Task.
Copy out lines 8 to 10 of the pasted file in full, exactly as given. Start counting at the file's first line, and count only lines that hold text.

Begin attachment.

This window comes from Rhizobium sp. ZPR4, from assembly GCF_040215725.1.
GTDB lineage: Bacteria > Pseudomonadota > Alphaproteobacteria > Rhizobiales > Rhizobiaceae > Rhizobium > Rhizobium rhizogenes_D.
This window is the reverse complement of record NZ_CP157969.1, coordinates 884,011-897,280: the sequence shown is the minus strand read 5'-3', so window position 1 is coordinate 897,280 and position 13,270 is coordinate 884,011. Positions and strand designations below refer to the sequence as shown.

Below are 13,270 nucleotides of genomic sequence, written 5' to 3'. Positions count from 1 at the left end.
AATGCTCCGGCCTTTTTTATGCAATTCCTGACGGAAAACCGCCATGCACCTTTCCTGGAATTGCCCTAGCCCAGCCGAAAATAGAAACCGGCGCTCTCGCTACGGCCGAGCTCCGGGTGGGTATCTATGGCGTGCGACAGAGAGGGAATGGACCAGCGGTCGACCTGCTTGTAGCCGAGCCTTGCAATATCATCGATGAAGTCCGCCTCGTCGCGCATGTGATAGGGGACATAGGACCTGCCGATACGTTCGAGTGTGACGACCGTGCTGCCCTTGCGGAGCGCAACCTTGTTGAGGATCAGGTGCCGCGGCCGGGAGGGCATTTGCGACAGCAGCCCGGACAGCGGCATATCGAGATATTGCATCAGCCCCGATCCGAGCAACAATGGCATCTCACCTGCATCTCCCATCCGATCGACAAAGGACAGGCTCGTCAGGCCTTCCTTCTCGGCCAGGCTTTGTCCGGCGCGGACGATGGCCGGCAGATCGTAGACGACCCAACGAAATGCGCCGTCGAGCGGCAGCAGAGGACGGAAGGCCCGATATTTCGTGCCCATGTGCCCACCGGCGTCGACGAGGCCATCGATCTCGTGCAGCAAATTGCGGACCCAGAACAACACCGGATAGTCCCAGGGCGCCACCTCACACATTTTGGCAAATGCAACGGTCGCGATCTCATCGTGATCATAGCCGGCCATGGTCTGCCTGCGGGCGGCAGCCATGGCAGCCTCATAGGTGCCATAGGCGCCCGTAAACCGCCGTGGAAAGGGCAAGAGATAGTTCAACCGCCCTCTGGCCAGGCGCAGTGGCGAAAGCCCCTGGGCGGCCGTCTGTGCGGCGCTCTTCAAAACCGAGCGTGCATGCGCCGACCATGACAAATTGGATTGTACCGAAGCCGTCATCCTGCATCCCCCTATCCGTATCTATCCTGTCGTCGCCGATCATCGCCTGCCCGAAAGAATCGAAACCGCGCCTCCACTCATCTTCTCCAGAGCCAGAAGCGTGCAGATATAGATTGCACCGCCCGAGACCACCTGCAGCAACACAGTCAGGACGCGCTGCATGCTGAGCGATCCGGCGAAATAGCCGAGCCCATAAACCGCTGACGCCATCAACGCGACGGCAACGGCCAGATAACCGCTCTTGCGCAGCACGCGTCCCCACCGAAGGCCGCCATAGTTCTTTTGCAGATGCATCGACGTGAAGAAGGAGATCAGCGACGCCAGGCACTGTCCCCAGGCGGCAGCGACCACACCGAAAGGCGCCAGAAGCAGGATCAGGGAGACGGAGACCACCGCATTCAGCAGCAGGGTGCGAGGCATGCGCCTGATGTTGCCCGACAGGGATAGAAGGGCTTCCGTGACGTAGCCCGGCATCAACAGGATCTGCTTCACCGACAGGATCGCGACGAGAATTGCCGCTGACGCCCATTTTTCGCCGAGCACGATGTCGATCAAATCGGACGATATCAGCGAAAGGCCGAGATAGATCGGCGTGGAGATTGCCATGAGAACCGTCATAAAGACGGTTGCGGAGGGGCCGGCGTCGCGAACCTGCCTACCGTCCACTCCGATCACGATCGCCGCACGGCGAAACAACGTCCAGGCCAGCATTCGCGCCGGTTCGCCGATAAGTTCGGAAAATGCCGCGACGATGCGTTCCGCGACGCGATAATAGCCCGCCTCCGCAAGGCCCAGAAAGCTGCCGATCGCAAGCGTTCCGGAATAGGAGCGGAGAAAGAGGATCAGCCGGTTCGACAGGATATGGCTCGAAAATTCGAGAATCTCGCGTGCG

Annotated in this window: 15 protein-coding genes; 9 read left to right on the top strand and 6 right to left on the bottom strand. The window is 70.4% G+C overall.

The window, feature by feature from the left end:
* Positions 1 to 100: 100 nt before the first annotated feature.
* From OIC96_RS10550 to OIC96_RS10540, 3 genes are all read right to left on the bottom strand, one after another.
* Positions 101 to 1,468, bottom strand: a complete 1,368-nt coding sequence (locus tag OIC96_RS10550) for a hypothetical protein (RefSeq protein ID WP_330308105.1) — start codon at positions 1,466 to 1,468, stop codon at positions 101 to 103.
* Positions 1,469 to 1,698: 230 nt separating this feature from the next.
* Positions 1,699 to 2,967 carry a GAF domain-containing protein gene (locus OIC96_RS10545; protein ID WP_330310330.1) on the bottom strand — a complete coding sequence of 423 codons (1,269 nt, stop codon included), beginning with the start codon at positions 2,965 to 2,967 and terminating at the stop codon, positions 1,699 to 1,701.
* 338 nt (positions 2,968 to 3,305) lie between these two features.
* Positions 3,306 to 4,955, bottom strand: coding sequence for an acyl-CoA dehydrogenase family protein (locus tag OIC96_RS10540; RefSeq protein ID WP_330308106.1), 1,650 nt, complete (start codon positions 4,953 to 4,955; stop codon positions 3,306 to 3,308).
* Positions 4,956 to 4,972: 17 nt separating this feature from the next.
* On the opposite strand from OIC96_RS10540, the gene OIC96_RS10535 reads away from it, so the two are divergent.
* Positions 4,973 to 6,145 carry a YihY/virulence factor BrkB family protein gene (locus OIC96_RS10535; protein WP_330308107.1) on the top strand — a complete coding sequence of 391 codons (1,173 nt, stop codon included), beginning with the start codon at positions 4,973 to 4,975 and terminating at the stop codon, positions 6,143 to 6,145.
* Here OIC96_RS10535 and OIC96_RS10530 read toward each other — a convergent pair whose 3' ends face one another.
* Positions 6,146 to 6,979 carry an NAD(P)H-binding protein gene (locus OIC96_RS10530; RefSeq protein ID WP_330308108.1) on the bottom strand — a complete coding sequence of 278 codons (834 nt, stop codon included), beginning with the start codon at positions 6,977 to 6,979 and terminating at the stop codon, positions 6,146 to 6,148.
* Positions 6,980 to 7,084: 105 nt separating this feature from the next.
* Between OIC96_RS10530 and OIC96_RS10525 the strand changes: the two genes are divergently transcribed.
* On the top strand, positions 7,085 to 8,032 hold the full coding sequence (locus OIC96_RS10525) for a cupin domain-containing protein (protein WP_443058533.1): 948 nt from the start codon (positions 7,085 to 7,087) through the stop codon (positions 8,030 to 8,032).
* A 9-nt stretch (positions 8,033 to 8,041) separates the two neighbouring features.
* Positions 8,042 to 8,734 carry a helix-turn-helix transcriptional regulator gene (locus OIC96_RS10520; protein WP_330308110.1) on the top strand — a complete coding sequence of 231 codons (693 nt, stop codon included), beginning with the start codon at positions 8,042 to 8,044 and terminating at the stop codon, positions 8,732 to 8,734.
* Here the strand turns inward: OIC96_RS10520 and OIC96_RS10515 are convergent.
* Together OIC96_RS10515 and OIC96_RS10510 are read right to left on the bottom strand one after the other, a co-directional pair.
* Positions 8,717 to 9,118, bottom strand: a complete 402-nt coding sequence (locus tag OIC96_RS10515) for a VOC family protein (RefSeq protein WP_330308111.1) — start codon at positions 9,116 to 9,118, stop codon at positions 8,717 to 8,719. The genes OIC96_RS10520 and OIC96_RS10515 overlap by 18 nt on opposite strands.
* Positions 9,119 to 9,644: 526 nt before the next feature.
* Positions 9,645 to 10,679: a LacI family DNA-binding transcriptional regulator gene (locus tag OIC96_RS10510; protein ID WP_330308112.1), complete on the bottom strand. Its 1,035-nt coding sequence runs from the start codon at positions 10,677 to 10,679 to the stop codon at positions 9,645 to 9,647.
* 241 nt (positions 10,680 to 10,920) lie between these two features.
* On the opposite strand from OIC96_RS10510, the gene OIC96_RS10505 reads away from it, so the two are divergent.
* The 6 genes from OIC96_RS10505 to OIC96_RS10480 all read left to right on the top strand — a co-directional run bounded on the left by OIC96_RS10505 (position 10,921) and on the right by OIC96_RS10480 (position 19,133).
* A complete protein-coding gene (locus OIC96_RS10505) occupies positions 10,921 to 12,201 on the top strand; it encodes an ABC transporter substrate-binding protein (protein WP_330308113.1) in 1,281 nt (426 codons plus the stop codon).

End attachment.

* Positions 1 to 100: 100 nt before the first annotated feature.
* From OIC96_RS10550 to OIC96_RS10540, 3 genes are all read right to left on the bottom strand, one after another.
* Positions 101 to 1,468, bottom strand: a complete 1,368-nt coding sequence (locus tag OIC96_RS10550) for a hypothetical protein (RefSeq protein ID WP_330308105.1) — start codon at positions 1,466 to 1,468, stop codon at positions 101 to 103.